University of Virginia School of Nursing
Pam Cipriano: Two-term ANA president. VP of the International Council of Nurses. Repeatedly lauded by Modern Healthcare. Former chief nurse of UVA Medical Center. And now interim dean of UVA Nursing.

The University of Virginia announced today that Pamela F. Cipriano has been appointed interim dean of the School of Nursing. Currently a member of the school’s research faculty, she served two terms as the president of the American Nurses Association from 2014 until December 2018, representing the interests of the nation’s 4 million registered nurses. She assumes her position on Aug. 1. 

Cipriano’s 40-plus-year career in nursing is marked by a focus on improving the quality and safety of services and the work environment for all staff. She has extensive experience as an academic medical center executive and served for nine years as the chief clinical officer/chief nursing officer in the UVA Health System, where she was responsible for all inpatient and outpatient clinical services. Under her leadership the Health System earned its initial American Nurses Credentialing Center “Magnet” designation in 2006.

Cipriano’s advocacy for the nursing profession is well-recognized. She is known nationally and internationally as a strong advocate for quality, growing nursing’s influence on health care policy, and leading efforts to advance the role and visibility of nurses. She served as a public-sector adviser in the U.S. delegation to the 69th World Health Assembly in 2016, and currently serves as the first vice president of the International Council of Nurses.

“I want to thank Pam Cipriano for her incredible service, and for her willingness to step into this new role,” UVA President Jim Ryan said. “Pam is a nationally recognized leader in nursing, and she’s been a strong advocate for nurses and patients alike for decades. While it will be difficult for anyone to follow Dorrie Fontaine, I know Pam will do a fantastic job, and I look forward to working with her.”

Cipriano succeeds Dean Dorrie Fontaine, who is stepping down after 11 years as dean.  Executive Vice President and Provost Thomas C. Katsouleas said of her service, “Dorrie Fontaine has been a transformational leader, from inaugurating new programs to overseeing highly successful fundraising – all with a focus on providing compassionate care. I thank her for all she has given us during her time here.”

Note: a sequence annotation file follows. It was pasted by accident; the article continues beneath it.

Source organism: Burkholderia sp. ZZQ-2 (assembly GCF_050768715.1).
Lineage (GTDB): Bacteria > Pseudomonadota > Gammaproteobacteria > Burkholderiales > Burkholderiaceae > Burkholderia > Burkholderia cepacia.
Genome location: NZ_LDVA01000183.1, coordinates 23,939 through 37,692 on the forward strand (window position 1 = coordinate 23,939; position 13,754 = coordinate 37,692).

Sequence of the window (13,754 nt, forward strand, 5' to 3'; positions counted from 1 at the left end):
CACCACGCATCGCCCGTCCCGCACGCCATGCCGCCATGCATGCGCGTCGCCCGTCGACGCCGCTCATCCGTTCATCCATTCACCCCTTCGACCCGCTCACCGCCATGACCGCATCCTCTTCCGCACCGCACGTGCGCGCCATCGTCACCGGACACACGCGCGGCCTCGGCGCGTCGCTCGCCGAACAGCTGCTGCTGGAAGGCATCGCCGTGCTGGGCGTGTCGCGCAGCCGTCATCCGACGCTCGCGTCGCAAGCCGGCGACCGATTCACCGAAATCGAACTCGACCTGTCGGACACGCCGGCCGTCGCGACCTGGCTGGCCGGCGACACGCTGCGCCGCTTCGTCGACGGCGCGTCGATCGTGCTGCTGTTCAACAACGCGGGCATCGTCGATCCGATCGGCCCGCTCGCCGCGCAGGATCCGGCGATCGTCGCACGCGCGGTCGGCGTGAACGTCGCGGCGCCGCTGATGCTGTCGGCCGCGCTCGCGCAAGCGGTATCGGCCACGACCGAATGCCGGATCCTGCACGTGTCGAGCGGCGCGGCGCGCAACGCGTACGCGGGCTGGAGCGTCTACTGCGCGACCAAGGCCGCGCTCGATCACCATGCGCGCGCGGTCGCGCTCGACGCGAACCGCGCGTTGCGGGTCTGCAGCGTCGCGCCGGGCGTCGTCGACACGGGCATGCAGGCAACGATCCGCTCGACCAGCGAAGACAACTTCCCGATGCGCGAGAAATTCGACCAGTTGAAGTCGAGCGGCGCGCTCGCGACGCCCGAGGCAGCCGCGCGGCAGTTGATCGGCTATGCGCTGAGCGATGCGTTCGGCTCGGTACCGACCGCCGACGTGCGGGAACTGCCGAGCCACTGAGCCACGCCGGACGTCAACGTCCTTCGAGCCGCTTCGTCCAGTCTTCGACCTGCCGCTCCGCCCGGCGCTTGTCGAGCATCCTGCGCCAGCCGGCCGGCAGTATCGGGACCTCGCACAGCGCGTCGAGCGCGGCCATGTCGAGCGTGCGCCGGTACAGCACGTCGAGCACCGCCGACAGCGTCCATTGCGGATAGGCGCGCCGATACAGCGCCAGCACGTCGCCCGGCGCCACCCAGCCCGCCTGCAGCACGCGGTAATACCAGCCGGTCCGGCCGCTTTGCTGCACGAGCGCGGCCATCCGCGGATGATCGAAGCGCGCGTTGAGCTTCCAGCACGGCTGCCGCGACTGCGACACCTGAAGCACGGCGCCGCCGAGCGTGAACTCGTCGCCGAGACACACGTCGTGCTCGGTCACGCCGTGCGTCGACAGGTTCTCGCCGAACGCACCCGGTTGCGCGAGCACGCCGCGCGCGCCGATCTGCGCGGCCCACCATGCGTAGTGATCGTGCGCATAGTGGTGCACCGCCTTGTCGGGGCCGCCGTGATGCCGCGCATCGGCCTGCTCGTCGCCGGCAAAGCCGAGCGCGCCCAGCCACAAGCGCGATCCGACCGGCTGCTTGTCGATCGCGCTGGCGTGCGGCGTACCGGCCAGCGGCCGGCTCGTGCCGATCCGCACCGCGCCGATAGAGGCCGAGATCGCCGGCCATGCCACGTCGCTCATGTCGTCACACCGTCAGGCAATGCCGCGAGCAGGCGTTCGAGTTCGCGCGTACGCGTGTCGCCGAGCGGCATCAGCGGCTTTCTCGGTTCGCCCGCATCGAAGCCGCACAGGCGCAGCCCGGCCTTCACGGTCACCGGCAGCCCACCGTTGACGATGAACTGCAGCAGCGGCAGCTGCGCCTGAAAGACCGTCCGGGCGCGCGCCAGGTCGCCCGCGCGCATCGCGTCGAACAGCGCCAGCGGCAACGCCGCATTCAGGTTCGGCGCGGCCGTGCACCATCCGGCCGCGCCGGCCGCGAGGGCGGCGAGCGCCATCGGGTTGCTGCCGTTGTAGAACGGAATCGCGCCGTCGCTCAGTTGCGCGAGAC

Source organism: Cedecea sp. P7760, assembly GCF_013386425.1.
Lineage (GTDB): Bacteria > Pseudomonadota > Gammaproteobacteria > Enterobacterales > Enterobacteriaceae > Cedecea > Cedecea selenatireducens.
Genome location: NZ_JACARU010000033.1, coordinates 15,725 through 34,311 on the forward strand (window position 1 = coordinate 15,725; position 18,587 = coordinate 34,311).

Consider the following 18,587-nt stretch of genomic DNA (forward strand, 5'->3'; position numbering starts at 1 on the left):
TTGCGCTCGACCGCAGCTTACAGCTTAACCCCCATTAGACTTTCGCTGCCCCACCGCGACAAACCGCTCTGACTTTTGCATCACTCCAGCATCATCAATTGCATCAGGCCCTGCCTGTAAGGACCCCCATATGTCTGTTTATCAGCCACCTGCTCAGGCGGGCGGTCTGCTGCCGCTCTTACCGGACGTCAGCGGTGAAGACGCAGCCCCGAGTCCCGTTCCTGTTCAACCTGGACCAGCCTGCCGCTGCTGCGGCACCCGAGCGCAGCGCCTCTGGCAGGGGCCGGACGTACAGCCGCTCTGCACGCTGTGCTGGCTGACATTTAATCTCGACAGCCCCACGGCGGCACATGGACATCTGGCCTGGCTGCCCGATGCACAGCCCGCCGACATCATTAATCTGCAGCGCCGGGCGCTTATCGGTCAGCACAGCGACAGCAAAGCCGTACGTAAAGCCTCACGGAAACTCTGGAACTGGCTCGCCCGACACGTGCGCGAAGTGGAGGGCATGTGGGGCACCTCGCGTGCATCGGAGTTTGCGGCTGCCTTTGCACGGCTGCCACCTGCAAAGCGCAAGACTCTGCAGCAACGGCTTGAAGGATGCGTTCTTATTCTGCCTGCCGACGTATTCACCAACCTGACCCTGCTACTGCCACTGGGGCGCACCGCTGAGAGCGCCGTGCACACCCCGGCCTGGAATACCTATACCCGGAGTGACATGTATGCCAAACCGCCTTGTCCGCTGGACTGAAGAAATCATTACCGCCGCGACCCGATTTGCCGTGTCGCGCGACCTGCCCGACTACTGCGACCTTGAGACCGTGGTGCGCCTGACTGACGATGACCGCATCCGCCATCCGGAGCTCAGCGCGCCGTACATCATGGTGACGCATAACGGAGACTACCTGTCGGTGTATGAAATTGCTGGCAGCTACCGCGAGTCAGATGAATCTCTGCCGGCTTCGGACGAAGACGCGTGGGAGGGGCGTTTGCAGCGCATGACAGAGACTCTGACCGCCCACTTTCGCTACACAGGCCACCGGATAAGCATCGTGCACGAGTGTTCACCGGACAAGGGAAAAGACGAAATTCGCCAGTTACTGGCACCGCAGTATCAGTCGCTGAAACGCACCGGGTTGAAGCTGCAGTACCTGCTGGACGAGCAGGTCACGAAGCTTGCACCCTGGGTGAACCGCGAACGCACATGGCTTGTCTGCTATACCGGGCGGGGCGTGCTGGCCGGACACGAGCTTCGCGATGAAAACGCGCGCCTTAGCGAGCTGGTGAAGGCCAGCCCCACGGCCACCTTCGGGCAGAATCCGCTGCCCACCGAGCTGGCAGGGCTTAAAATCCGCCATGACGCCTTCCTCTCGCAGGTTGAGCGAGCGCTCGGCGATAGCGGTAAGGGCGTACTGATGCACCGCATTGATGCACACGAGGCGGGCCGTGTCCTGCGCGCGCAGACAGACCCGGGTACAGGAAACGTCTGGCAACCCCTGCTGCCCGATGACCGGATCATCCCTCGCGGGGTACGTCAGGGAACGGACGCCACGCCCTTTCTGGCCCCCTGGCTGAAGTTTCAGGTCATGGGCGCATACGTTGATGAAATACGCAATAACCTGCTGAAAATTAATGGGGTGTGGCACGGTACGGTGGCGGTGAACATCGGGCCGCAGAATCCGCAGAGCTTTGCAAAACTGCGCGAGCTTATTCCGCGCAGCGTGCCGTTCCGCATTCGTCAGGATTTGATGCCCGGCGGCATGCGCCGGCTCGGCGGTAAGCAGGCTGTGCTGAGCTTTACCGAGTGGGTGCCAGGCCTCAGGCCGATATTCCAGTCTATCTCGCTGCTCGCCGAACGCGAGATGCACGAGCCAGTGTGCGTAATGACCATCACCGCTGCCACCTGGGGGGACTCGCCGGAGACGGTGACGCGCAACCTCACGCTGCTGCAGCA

Cipriano will serve as interim dean until a permanent successor is named.

“We are thrilled that Pam Cipriano will lead our School of Nursing,” incoming Executive Vice President and Provost M. Elizabeth Magill said. “She brings a stunning breadth of health care experience – in practice, academia and the nonprofit and private sectors. She is among the most admired national leaders in her field, and she has a deep connection to the School of Nursing and the University of Virginia Health System. She is an ideal person to lead the school at this time.”

Cipriano received a Bachelor of Science in Nursing degree from American University in 1978, followed by a Master of Nursing in 1981 from the University of Washington. In 1992 she earned a Ph.D. in Executive Nursing Administration from the University of Utah’s College of Nursing.

“I’m excited to have the opportunity to lead the School of Nursing, together with its very talented faculty, staff and students,” Cipriano said. “In addition to rigorous curricula and advancing the science of nursing, UVA’s School of Nursing is a national exemplar for teaching resilience and compassion for self and others. It’s an honor to be a part of the school’s growth.”

In addition to her administrative and teaching experience at UVA, Cipriano has been instrumental in promoting the role technology can play in strengthening the safety and efficiency of care delivery. Her recent work with the National Academy of Medicine’s Action Collaborative on Clinician Well-Being and Resilience has focused on reducing regulatory burden and revamping electronic documentation to relieve clinicians of unnecessary work.  

Among her many honors and awards for exceptional leadership and contributions to the profession, she was the Distinguished Nurse Scholar-in-Residence at the Institute of Medicine in 2010-11 and is a fellow of the American Academy of Nursing, earning its Healthcare Leader Award in 2018. She was named among the “Top 100 Most Influential People in (U.S.) Healthcare” by Modern Healthcare magazine for four consecutive years (2015 to 2018), and also in 2015 as one of its “Top 25 Women in Healthcare.”